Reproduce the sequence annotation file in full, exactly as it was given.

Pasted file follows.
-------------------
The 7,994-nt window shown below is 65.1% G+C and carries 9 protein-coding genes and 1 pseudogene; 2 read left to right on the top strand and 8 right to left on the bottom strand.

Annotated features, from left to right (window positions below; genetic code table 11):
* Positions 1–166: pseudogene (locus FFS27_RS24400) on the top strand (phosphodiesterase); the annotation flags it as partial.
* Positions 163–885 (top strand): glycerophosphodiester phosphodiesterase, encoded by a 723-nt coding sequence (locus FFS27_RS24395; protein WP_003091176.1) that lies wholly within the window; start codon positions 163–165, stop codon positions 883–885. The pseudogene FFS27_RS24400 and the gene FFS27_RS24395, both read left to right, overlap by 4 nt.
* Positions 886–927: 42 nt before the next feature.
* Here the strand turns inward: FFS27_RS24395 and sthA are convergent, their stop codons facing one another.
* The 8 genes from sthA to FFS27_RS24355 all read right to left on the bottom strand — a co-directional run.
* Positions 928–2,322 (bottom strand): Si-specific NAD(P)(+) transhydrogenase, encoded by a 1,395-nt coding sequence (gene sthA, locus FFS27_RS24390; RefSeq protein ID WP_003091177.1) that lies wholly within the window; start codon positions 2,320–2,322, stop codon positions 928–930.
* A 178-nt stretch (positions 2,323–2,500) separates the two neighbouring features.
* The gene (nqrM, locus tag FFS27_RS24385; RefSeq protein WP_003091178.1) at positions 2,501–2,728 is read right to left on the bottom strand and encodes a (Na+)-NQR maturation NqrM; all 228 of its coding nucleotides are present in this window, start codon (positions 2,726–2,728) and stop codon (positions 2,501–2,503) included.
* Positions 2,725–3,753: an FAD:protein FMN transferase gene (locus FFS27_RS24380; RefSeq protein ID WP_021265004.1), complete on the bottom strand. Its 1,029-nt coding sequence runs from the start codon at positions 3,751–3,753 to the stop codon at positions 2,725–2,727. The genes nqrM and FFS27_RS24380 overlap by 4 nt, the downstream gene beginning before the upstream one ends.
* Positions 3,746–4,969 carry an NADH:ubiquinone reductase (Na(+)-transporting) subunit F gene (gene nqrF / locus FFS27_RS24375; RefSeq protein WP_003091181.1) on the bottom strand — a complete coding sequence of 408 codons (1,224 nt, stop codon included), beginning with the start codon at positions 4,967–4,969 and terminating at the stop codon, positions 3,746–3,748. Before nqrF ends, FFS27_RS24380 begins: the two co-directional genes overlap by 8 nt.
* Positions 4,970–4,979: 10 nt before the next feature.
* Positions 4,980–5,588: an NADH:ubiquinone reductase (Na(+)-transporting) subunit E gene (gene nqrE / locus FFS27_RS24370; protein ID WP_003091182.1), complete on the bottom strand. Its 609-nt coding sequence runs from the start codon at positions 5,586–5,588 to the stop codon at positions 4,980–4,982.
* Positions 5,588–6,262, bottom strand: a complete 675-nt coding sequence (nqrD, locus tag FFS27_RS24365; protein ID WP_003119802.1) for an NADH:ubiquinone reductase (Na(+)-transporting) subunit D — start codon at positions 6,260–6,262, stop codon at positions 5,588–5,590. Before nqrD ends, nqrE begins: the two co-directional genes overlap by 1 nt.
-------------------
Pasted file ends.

The 7,994-nt window shown below is 65.1% G+C and carries 9 protein-coding genes and 1 pseudogene; 2 read left to right on the top strand and 8 right to left on the bottom strand.

Annotated features, from left to right (window positions below; genetic code table 11):
* Positions 1–166: pseudogene (locus FFS27_RS24400) on the top strand (phosphodiesterase); the annotation flags it as partial.
* Positions 163–885 (top strand): glycerophosphodiester phosphodiesterase, encoded by a 723-nt coding sequence (locus FFS27_RS24395; protein WP_003091176.1) that lies wholly within the window; start codon positions 163–165, stop codon positions 883–885. The pseudogene FFS27_RS24400 and the gene FFS27_RS24395, both read left to right, overlap by 4 nt.
* Positions 886–927: 42 nt before the next feature.
* Here the strand turns inward: FFS27_RS24395 and sthA are convergent, their stop codons facing one another.
* The 8 genes from sthA to FFS27_RS24355 all read right to left on the bottom strand — a co-directional run.
* Positions 928–2,322 (bottom strand): Si-specific NAD(P)(+) transhydrogenase, encoded by a 1,395-nt coding sequence (gene sthA, locus FFS27_RS24390; RefSeq protein ID WP_003091177.1) that lies wholly within the window; start codon positions 2,320–2,322, stop codon positions 928–930.
* A 178-nt stretch (positions 2,323–2,500) separates the two neighbouring features.
* The gene (nqrM, locus tag FFS27_RS24385; RefSeq protein WP_003091178.1) at positions 2,501–2,728 is read right to left on the bottom strand and encodes a (Na+)-NQR maturation NqrM; all 228 of its coding nucleotides are present in this window, start codon (positions 2,726–2,728) and stop codon (positions 2,501–2,503) included.
* Positions 2,725–3,753: an FAD:protein FMN transferase gene (locus FFS27_RS24380; RefSeq protein ID WP_021265004.1), complete on the bottom strand. Its 1,029-nt coding sequence runs from the start codon at positions 3,751–3,753 to the stop codon at positions 2,725–2,727. The genes nqrM and FFS27_RS24380 overlap by 4 nt, the downstream gene beginning before the upstream one ends.
* Positions 3,746–4,969 carry an NADH:ubiquinone reductase (Na(+)-transporting) subunit F gene (gene nqrF / locus FFS27_RS24375; RefSeq protein WP_003091181.1) on the bottom strand — a complete coding sequence of 408 codons (1,224 nt, stop codon included), beginning with the start codon at positions 4,967–4,969 and terminating at the stop codon, positions 3,746–3,748. Before nqrF ends, FFS27_RS24380 begins: the two co-directional genes overlap by 8 nt.
* Positions 4,970–4,979: 10 nt before the next feature.
* Positions 4,980–5,588: an NADH:ubiquinone reductase (Na(+)-transporting) subunit E gene (gene nqrE / locus FFS27_RS24370; protein ID WP_003091182.1), complete on the bottom strand. Its 609-nt coding sequence runs from the start codon at positions 5,586–5,588 to the stop codon at positions 4,980–4,982.
* Positions 5,588–6,262, bottom strand: a complete 675-nt coding sequence (nqrD, locus tag FFS27_RS24365; protein ID WP_003119802.1) for an NADH:ubiquinone reductase (Na(+)-transporting) subunit D — start codon at positions 6,260–6,262, stop codon at positions 5,588–5,590. Before nqrD ends, nqrE begins: the two co-directional genes overlap by 1 nt.